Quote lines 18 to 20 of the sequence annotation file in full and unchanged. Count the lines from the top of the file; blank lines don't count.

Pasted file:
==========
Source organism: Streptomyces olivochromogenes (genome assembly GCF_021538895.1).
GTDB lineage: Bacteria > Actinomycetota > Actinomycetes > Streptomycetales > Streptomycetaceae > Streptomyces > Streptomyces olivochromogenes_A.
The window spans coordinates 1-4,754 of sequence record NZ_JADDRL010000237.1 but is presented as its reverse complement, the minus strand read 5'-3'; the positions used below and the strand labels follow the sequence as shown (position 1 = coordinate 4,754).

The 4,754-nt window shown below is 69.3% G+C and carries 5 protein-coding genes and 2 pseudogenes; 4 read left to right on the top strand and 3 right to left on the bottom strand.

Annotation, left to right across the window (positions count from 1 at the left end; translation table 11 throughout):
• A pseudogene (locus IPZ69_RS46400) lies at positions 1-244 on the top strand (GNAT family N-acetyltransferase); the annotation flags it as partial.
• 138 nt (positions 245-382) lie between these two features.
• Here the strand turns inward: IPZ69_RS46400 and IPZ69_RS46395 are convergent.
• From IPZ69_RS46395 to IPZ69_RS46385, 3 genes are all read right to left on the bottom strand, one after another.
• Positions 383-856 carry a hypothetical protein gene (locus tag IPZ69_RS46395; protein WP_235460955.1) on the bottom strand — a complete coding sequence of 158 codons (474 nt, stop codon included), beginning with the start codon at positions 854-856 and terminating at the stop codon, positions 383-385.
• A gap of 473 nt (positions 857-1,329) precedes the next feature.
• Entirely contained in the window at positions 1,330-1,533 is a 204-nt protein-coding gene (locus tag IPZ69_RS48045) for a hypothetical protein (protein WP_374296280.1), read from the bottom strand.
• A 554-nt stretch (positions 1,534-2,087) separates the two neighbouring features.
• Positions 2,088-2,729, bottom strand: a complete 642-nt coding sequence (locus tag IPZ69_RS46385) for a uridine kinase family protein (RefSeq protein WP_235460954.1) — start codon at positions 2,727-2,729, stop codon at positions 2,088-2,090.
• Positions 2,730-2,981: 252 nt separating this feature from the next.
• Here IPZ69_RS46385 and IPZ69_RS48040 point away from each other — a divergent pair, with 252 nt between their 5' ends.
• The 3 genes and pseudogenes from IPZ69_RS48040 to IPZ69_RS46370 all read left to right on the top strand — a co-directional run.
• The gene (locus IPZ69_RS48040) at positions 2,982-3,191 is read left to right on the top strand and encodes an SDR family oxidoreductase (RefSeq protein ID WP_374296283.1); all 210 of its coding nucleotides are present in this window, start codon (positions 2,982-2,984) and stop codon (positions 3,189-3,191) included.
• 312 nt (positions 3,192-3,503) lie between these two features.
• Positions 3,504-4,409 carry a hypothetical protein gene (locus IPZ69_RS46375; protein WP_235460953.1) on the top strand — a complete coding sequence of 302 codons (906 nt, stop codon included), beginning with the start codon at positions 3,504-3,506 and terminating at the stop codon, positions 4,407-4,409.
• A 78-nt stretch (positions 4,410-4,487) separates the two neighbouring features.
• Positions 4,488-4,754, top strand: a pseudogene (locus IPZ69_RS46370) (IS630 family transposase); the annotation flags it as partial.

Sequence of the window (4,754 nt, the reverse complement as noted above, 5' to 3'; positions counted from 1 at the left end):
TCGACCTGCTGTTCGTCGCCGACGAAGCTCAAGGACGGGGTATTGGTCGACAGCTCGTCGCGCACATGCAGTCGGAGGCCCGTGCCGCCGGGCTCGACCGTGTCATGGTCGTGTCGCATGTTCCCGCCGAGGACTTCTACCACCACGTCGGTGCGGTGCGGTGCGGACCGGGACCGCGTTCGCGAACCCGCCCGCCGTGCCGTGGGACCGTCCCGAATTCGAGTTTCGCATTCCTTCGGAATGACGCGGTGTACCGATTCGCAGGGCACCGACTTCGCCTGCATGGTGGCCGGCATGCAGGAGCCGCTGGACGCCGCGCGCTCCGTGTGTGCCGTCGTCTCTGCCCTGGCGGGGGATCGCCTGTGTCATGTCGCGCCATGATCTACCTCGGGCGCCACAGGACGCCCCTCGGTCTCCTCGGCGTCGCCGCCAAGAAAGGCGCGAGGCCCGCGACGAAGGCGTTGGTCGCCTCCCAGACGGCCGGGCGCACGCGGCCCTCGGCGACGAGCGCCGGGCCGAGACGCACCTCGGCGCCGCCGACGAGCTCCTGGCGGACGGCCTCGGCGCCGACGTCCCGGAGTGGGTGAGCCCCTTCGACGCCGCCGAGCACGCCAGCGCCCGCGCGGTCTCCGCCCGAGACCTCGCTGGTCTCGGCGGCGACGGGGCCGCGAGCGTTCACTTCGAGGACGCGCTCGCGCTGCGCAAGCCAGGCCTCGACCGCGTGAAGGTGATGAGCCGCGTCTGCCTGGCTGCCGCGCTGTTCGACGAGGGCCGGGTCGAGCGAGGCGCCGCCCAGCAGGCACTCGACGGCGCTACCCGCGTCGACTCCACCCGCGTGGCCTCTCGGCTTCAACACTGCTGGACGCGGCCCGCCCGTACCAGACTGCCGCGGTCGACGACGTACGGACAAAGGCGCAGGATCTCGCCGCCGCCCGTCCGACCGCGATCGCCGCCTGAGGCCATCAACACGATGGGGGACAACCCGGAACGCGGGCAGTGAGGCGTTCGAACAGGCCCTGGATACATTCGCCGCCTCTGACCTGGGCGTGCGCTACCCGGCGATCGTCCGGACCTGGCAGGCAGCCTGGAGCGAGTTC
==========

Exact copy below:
• The gene (locus IPZ69_RS48040) at positions 2,982-3,191 is read left to right on the top strand and encodes an SDR family oxidoreductase (RefSeq protein ID WP_374296283.1); all 210 of its coding nucleotides are present in this window, start codon (positions 2,982-2,984) and stop codon (positions 3,189-3,191) included.
• 312 nt (positions 3,192-3,503) lie between these two features.
• Positions 3,504-4,409 carry a hypothetical protein gene (locus IPZ69_RS46375; protein WP_235460953.1) on the top strand — a complete coding sequence of 302 codons (906 nt, stop codon included), beginning with the start codon at positions 3,504-3,506 and terminating at the stop codon, positions 4,407-4,409.